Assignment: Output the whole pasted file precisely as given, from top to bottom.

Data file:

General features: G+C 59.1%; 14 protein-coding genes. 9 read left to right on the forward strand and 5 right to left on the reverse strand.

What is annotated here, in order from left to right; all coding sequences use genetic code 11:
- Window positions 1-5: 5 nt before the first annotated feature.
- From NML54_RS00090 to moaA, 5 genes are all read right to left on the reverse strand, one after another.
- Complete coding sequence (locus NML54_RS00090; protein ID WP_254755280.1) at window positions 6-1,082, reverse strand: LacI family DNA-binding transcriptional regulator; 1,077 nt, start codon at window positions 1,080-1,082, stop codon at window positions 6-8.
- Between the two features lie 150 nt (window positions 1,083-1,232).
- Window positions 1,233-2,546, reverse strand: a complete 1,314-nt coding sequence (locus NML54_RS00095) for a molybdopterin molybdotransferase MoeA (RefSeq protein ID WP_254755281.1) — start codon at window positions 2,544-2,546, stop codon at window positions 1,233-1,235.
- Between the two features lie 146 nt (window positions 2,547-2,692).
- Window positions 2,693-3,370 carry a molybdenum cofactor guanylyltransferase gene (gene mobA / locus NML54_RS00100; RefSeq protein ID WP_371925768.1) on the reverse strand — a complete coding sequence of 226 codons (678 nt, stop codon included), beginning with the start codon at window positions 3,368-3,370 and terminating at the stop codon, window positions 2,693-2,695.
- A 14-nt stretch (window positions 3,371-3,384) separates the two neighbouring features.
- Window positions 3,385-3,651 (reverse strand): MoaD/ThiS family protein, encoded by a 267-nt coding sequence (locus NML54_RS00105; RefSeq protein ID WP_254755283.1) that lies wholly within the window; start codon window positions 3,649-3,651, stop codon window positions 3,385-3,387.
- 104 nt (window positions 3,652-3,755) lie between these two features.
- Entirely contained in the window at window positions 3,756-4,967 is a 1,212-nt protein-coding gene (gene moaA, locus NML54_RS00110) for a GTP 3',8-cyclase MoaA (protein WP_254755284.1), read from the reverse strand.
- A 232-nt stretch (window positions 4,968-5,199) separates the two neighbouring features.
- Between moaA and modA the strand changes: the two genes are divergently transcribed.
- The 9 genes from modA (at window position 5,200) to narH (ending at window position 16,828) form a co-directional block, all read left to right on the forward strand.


General features: G+C 59.1%; 14 protein-coding genes. 9 read left to right on the forward strand and 5 right to left on the reverse strand.

What is annotated here, in order from left to right; all coding sequences use genetic code 11:
- Window positions 1-5: 5 nt before the first annotated feature.
- From NML54_RS00090 to moaA, 5 genes are all read right to left on the reverse strand, one after another.
- Complete coding sequence (locus NML54_RS00090; protein ID WP_254755280.1) at window positions 6-1,082, reverse strand: LacI family DNA-binding transcriptional regulator; 1,077 nt, start codon at window positions 1,080-1,082, stop codon at window positions 6-8.
- Between the two features lie 150 nt (window positions 1,083-1,232).
- Window positions 1,233-2,546, reverse strand: a complete 1,314-nt coding sequence (locus NML54_RS00095) for a molybdopterin molybdotransferase MoeA (RefSeq protein ID WP_254755281.1) — start codon at window positions 2,544-2,546, stop codon at window positions 1,233-1,235.
- Between the two features lie 146 nt (window positions 2,547-2,692).
- Window positions 2,693-3,370 carry a molybdenum cofactor guanylyltransferase gene (gene mobA / locus NML54_RS00100; RefSeq protein ID WP_371925768.1) on the reverse strand — a complete coding sequence of 226 codons (678 nt, stop codon included), beginning with the start codon at window positions 3,368-3,370 and terminating at the stop codon, window positions 2,693-2,695.
- A 14-nt stretch (window positions 3,371-3,384) separates the two neighbouring features.
- Window positions 3,385-3,651 (reverse strand): MoaD/ThiS family protein, encoded by a 267-nt coding sequence (locus NML54_RS00105; RefSeq protein ID WP_254755283.1) that lies wholly within the window; start codon window positions 3,649-3,651, stop codon window positions 3,385-3,387.
- 104 nt (window positions 3,652-3,755) lie between these two features.
- Entirely contained in the window at window positions 3,756-4,967 is a 1,212-nt protein-coding gene (gene moaA, locus NML54_RS00110) for a GTP 3',8-cyclase MoaA (protein WP_254755284.1), read from the reverse strand.
- A 232-nt stretch (window positions 4,968-5,199) separates the two neighbouring features.
- Between moaA and modA the strand changes: the two genes are divergently transcribed.
- The 9 genes from modA (at window position 5,200) to narH (ending at window position 16,828) form a co-directional block, all read left to right on the forward strand.